The Philadelphia story about lemon sticks

In Philadelphia, they eat lemon sticks, not with a peppermint stick, but with a lemon stick. Truly bizarre. One version of the Philadelphia stick is made by Giambri's Quality Sweets of Clementon, N.J, a family business that has been making candy by hand since 1942.  Dave Giambri, a fourth-generation candy-maker, says that the Philly stick works better as a straw than the Baltimore version.

( BALTIMORE SUN / May 3, 2012 )

In Philadelphia, they eat lemon sticks, not with a peppermint stick, but with a lemon stick. Truly bizarre. One version of the Philadelphia stick is made by Giambri's Quality Sweets of Clementon, N.J, a family business that has been making candy by hand since 1942. Dave Giambri, a fourth-generation candy-maker, says that the Philly stick works better as a straw than the Baltimore version.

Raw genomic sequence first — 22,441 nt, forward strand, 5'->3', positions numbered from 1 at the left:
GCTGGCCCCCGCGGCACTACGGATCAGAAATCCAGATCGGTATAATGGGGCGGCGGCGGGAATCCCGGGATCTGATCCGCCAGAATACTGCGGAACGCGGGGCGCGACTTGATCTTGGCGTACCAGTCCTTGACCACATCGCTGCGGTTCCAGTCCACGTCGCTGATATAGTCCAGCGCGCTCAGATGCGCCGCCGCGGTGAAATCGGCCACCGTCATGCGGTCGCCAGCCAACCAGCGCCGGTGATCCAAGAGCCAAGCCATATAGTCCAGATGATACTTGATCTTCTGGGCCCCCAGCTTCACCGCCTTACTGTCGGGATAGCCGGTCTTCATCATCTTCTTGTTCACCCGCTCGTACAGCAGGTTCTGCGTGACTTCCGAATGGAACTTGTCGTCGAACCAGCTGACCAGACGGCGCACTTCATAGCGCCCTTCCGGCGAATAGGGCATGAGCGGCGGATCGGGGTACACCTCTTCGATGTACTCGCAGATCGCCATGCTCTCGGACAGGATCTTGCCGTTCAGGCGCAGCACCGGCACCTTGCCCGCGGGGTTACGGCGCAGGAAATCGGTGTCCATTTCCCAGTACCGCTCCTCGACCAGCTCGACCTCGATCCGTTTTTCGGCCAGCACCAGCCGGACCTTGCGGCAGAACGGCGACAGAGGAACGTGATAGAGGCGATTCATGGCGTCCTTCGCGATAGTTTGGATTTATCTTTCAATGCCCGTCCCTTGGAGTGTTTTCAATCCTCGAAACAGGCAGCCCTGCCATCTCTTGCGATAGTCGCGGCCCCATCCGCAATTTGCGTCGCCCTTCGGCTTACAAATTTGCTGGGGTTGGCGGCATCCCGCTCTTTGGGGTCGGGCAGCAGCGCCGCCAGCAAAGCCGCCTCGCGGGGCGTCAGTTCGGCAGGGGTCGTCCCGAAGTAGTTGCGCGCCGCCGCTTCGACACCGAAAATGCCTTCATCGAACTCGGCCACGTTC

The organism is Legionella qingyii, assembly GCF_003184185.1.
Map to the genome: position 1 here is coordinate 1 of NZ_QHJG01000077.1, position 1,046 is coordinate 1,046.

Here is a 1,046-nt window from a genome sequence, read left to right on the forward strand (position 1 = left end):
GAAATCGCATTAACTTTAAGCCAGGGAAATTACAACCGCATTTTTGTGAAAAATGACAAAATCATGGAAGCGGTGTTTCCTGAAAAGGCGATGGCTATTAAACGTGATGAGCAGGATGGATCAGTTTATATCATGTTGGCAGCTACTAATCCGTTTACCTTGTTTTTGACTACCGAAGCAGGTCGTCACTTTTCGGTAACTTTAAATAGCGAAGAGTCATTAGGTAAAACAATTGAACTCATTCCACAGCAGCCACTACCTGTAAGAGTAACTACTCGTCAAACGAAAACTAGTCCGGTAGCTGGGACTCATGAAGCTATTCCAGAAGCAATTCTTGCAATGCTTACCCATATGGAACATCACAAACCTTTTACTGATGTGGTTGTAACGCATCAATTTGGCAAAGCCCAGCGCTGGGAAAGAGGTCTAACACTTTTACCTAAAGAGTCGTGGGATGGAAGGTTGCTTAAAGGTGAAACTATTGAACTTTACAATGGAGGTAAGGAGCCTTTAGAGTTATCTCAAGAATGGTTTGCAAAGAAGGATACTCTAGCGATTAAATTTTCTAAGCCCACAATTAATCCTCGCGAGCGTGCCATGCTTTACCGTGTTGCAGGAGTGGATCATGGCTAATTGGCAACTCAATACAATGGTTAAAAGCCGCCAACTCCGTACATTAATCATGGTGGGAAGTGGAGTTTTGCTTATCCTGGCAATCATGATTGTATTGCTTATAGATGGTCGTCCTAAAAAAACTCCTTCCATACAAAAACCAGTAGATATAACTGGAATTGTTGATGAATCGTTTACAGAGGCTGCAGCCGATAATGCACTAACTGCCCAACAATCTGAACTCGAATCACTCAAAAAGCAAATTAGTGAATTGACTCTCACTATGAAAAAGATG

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ABOUT THE BLOGGER


Richard Gorelick was appointed The Baltimore Sun's restaurant critic in September 2010. Before joining the paper staff fulltime, he contributed freelance criticism and features articles about food to area and regional publications. Along the way, he dispatched for short-distance trucking companies, shilled for cultural non-profits, and assisted in cognitive neurology research — never the subject, always the control. He takes restaurants seriously but not himself, and his favorite restaurant is the one you love, too.

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